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The horror…the vet bill…the horror

Barbara and I thought that we were getting our debts under control. Over the last three or four years, we’ve found ourselves sinking into a sea of debt, caused in no small part by the vet bills, not to mention the boat. But we thought that we were getting pretty close to paying things off.

Well, the vet bill came today. $11,250. In May alone, we spent over $5,000 at the vet’s, the largest shares going for Chewy and Ballet. Who both died while still in treatment. We simply can’t keep spending at this rate. $60,000 a year would allow a family of four to live fairly comfortably. If this continues, we will not even be able to pay for gas and electricity, never mind food, car insurance, and the like.

After we released Chewy to go to the Bridge, I asked Dr. Chris what her thoughts were about this issue. She was very sympathetic and said, among other things, that the number one reason why rescue organizations cease operations is finances. Her suggestion, which I’m embarrassed to admit never occurred to me, was that we should develop a set of written policies that describes various categories of rescues, breaking it down by age, by temperament, by level of illness, etc. — in other words, adoptability and probability of success should be the two prime considerations. A dog that is unadoptable because of temperament should not have thousands of dollars spent on it. A dog that is 16 years old (as Chewy was) and has many medical problems, followed by a serious crisis, should not have thousands of dollars spent on it.

For many years, we have never once had to turn down a Sheltie in need of rescue, nor have we ever had to eschew medical care for a rescued Sheltie. And that’s how we got into so much debt. We have to change or give up Sheltie Rescue.

On this day..

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5 comments to The horror…the vet bill…the horror

  • Harleysmom

    I absolutely agree and as hard as it is, we have to get real about this, you can’t afford it, and our donations I’m certain are down, while the turnovers are up, can’t keep up. I have been tweeting at least once a week to solicit donations. Now we are 501, we need to solicit some of the places we may be able to get larger donations. You don’t get nothin’, less you ask! Lets get together and talk about the difficult…has to be done. We love them all, but we have to get real, just like other rescues have had to do. You two do an amazing job to be sure, but we don’t want to lose you and certainly if we didn’t have you, things would change.
    Big time, because none of us can do what you two do. You are important!!

  • Harleysmom

    BTW, lets get some easy click links to twitter and facebook. There is something Amanda found on facebook that works with non-profit groups to help come up with ideas on fundraising. Lets check that out, and I joined twitter so I could promote the rescue website. The more followers one gets on twitter, the more opportunity you have to solicit donations. These are certainly up and coming methods for spreading out with the fishnet so to speak, lets consider our options…just a thought.

  • I think Dr. Chris’ suggestion was a very sound one. While I’ve always thought that it was admirable that you’ve never turned away a Sheltie, I’ve wondered in the back of mind how long that could continue. I know that C.A.R.E. came to the same kind of conclusion, but much sooner in it’s operation. Unfortunately, sometimes the donations just aren’t able to keep up with the expenses, and in order to keep running at all limits have to be set. I wish that it wasn’t the case, but sadly it is.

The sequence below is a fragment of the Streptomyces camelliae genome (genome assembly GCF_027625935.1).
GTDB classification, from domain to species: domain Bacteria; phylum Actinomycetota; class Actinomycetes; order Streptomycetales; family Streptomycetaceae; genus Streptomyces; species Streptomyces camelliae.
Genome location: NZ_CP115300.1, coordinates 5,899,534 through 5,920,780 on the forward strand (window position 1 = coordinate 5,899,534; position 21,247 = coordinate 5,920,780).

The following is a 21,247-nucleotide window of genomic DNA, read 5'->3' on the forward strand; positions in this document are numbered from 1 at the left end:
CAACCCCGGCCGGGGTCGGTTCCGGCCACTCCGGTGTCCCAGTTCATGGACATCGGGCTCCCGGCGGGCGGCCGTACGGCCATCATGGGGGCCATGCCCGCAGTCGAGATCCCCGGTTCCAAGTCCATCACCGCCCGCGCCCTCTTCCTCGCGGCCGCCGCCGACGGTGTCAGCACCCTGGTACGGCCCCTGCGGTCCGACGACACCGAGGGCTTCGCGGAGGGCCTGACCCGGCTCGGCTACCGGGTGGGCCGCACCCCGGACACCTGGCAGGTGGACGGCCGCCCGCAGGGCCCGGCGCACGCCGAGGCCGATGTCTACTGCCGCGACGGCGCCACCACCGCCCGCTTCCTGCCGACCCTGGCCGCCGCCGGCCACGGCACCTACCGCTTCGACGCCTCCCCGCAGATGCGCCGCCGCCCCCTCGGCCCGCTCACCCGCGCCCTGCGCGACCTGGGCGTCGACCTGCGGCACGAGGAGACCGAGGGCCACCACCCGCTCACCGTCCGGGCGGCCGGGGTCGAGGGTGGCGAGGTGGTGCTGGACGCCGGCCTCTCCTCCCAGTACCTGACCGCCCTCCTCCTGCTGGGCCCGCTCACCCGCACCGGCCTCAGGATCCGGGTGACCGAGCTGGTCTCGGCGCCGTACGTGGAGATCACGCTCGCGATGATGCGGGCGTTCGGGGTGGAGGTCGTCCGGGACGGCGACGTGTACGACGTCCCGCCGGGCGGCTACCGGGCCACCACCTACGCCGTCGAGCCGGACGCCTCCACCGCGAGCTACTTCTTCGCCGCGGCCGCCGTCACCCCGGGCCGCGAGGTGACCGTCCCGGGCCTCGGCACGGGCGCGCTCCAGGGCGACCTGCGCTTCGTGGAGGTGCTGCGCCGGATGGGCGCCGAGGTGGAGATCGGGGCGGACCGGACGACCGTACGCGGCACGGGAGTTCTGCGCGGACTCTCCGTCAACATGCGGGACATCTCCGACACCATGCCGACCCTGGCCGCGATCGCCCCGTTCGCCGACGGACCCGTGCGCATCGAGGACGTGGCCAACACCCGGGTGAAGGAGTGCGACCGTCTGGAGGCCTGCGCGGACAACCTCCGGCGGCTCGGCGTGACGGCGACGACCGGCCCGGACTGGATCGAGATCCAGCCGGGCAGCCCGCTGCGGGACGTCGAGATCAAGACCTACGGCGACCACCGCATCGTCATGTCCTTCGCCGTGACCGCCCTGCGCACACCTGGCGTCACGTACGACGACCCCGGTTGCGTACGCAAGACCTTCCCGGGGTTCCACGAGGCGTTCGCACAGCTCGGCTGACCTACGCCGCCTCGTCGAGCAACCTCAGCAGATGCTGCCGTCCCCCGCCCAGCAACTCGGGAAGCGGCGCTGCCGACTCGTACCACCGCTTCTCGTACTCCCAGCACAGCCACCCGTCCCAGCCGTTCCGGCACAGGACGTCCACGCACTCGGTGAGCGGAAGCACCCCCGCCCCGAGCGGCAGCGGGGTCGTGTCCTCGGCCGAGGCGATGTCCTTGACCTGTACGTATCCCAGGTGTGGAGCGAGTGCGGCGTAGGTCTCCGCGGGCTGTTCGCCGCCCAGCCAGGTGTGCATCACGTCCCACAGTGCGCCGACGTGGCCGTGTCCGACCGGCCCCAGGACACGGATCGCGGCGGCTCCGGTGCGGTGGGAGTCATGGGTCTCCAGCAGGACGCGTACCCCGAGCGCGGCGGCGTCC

• Julene, I couldn’t agree with you more. Everything you said is “obvious”, in spite of us not following that advice all along. Compared to most rescue groups, we were fortunate that my job pays enough that we didn’t reach the going-broke stage until very recently.

    About those “easy click links” you suggested: For at least the last 45 years, I have been ‘way out on the “bleeding edge” (a pun on “leading edge”) of computer technology. I think that, in many ways, I’m still not far from the razor. But I don’t do Facebook and I don’t tweet. I’ve been getting pressure from some of my standards colleagues to start tweeting at a minimum, so I’ll probably break down and start doing both of them.

    Those are “social media”, and I’m anti-social :) I don’t need for all my friends to know what I’m doing second by second (or even day by day). Heck, just creating and maintaining this blog itself was a major concession to “being social”! But I’m open to seeing the value of the media for our purposes (e.g., raising awareness, fundraising).

    But somebody (this is Cynthia’s cue to step in an volunteer) needs to teach me how to do (only) what needs to be done. If I just join Facebook and Twitter, I’ll either do too much or do too little.

  • Some very sound ideas here. Think about the big picture. If you were to stop your rescue work because you spent huge dollars on dogs that were not adoptable, how many adoptable dogs would go without forever homes? You can’t sacrifice the whole for the part, no matter how adorable the part might be. Prioritizing is important, and as much as you would hate to do it, perhaps you will have to decline dogs that are not adoptable, especially if they will result in huge medical bills.

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